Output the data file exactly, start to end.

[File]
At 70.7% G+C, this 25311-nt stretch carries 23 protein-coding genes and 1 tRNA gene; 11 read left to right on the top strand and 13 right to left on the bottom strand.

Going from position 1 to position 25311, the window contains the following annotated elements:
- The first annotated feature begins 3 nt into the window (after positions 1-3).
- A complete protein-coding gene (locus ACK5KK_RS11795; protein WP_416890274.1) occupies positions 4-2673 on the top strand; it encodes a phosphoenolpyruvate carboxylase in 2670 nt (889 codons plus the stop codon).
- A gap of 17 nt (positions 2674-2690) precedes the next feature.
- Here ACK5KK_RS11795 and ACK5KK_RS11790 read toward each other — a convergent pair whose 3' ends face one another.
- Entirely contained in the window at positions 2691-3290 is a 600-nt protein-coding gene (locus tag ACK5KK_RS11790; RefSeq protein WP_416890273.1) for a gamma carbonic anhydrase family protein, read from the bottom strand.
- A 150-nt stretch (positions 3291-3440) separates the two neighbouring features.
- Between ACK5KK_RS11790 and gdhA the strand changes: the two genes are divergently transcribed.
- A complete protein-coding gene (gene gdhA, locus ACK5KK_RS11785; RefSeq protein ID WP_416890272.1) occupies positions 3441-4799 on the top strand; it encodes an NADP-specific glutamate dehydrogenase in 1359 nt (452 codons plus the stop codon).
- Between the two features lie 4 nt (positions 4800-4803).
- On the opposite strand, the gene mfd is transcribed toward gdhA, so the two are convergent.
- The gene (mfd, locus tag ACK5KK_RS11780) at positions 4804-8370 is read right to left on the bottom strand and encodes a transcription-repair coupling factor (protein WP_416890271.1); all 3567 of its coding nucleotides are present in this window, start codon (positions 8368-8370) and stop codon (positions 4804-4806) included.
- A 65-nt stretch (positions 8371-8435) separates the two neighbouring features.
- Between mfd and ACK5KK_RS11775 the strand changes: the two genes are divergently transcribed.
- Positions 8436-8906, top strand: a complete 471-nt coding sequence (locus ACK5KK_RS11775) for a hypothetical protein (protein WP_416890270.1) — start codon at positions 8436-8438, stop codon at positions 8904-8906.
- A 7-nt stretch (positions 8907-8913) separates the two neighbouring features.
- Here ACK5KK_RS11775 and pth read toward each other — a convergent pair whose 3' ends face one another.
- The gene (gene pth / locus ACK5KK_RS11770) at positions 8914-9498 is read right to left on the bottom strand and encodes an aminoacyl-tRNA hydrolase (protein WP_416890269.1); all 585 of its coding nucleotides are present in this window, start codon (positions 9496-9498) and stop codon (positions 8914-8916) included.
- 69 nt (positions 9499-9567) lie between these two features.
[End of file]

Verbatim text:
At 70.7% G+C, this 25311-nt stretch carries 23 protein-coding genes and 1 tRNA gene; 11 read left to right on the top strand and 13 right to left on the bottom strand.

Going from position 1 to position 25311, the window contains the following annotated elements:
- The first annotated feature begins 3 nt into the window (after positions 1-3).
- A complete protein-coding gene (locus ACK5KK_RS11795; protein WP_416890274.1) occupies positions 4-2673 on the top strand; it encodes a phosphoenolpyruvate carboxylase in 2670 nt (889 codons plus the stop codon).
- A gap of 17 nt (positions 2674-2690) precedes the next feature.
- Here ACK5KK_RS11795 and ACK5KK_RS11790 read toward each other — a convergent pair whose 3' ends face one another.
- Entirely contained in the window at positions 2691-3290 is a 600-nt protein-coding gene (locus tag ACK5KK_RS11790; RefSeq protein WP_416890273.1) for a gamma carbonic anhydrase family protein, read from the bottom strand.
- A 150-nt stretch (positions 3291-3440) separates the two neighbouring features.
- Between ACK5KK_RS11790 and gdhA the strand changes: the two genes are divergently transcribed.
- A complete protein-coding gene (gene gdhA, locus ACK5KK_RS11785; RefSeq protein ID WP_416890272.1) occupies positions 3441-4799 on the top strand; it encodes an NADP-specific glutamate dehydrogenase in 1359 nt (452 codons plus the stop codon).
- Between the two features lie 4 nt (positions 4800-4803).
- On the opposite strand, the gene mfd is transcribed toward gdhA, so the two are convergent.
- The gene (mfd, locus tag ACK5KK_RS11780) at positions 4804-8370 is read right to left on the bottom strand and encodes a transcription-repair coupling factor (protein WP_416890271.1); all 3567 of its coding nucleotides are present in this window, start codon (positions 8368-8370) and stop codon (positions 4804-4806) included.
- A 65-nt stretch (positions 8371-8435) separates the two neighbouring features.
- Between mfd and ACK5KK_RS11775 the strand changes: the two genes are divergently transcribed.
- Positions 8436-8906, top strand: a complete 471-nt coding sequence (locus ACK5KK_RS11775) for a hypothetical protein (protein WP_416890270.1) — start codon at positions 8436-8438, stop codon at positions 8904-8906.
- A 7-nt stretch (positions 8907-8913) separates the two neighbouring features.
- Here ACK5KK_RS11775 and pth read toward each other — a convergent pair whose 3' ends face one another.
- The gene (gene pth / locus ACK5KK_RS11770) at positions 8914-9498 is read right to left on the bottom strand and encodes an aminoacyl-tRNA hydrolase (protein WP_416890269.1); all 585 of its coding nucleotides are present in this window, start codon (positions 9496-9498) and stop codon (positions 8914-8916) included.
- 69 nt (positions 9499-9567) lie between these two features.